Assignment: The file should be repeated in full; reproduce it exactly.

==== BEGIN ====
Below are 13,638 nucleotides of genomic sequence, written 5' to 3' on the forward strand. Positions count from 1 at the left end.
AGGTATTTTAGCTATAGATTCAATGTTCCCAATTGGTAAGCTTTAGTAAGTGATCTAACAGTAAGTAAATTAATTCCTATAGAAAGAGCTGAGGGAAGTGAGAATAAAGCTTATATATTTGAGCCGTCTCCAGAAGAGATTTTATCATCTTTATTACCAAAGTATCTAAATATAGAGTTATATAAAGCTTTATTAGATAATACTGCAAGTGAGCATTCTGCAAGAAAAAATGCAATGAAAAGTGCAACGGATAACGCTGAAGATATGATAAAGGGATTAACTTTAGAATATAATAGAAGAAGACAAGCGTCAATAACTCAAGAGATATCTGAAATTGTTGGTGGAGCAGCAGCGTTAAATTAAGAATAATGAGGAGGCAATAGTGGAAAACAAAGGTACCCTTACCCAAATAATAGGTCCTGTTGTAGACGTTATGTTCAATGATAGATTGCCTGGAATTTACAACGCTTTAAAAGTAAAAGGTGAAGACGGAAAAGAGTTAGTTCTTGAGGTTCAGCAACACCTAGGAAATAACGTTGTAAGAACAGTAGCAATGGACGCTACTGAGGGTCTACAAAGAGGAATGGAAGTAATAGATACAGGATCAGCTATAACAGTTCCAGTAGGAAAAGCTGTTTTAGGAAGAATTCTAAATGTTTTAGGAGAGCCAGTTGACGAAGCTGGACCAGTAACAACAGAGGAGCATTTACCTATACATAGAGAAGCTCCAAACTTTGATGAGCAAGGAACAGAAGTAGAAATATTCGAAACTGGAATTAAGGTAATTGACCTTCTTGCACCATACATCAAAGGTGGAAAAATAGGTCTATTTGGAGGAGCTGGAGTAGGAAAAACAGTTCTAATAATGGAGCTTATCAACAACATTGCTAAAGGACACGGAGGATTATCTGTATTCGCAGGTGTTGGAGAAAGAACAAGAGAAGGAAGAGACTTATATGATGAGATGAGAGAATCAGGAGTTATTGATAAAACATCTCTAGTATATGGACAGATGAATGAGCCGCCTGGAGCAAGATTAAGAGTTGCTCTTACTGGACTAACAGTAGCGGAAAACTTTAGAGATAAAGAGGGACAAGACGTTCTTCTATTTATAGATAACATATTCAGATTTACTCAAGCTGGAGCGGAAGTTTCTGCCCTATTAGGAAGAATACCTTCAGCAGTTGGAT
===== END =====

Below are 13,638 nucleotides of genomic sequence, written 5' to 3' on the forward strand. Positions count from 1 at the left end.
AGGTATTTTAGCTATAGATTCAATGTTCCCAATTGGTAAGCTTTAGTAAGTGATCTAACAGTAAGTAAATTAATTCCTATAGAAAGAGCTGAGGGAAGTGAGAATAAAGCTTATATATTTGAGCCGTCTCCAGAAGAGATTTTATCATCTTTATTACCAAAGTATCTAAATATAGAGTTATATAAAGCTTTATTAGATAATACTGCAAGTGAGCATTCTGCAAGAAAAAATGCAATGAAAAGTGCAACGGATAACGCTGAAGATATGATAAAGGGATTAACTTTAGAATATAATAGAAGAAGACAAGCGTCAATAACTCAAGAGATATCTGAAATTGTTGGTGGAGCAGCAGCGTTAAATTAAGAATAATGAGGAGGCAATAGTGGAAAACAAAGGTACCCTTACCCAAATAATAGGTCCTGTTGTAGACGTTATGTTCAATGATAGATTGCCTGGAATTTACAACGCTTTAAAAGTAAAAGGTGAAGACGGAAAAGAGTTAGTTCTTGAGGTTCAGCAACACCTAGGAAATAACGTTGTAAGAACAGTAGCAATGGACGCTACTGAGGGTCTACAAAGAGGAATGGAAGTAATAGATACAGGATCAGCTATAACAGTTCCAGTAGGAAAAGCTGTTTTAGGAAGAATTCTAAATGTTTTAGGAGAGCCAGTTGACGAAGCTGGACCAGTAACAACAGAGGAGCATTTACCTATACATAGAGAAGCTCCAAACTTTGATGAGCAAGGAACAGAAGTAGAAATATTCGAAACTGGAATTAAGGTAATTGACCTTCTTGCACCATACATCAAAGGTGGAAAAATAGGTCTATTTGGAGGAGCTGGAGTAGGAAAAACAGTTCTAATAATGGAGCTTATCAACAACATTGCTAAAGGACACGGAGGATTATCTGTATTCGCAGGTGTTGGAGAAAGAACAAGAGAAGGAAGAGACTTATATGATGAGATGAGAGAATCAGGAGTTATTGATAAAACATCTCTAGTATATGGACAGATGAATGAGCCGCCTGGAGCAAGATTAAGAGTTGCTCTTACTGGACTAACAGTAGCGGAAAACTTTAGAGATAAAGAGGGACAAGACGTTCTTCTATTTATAGATAACATATTCAGATTTACTCAAGCTGGAGCGGAAGTTTCTGCCCTATTAGGAAGAATACCTTCAGCAGTTGGAT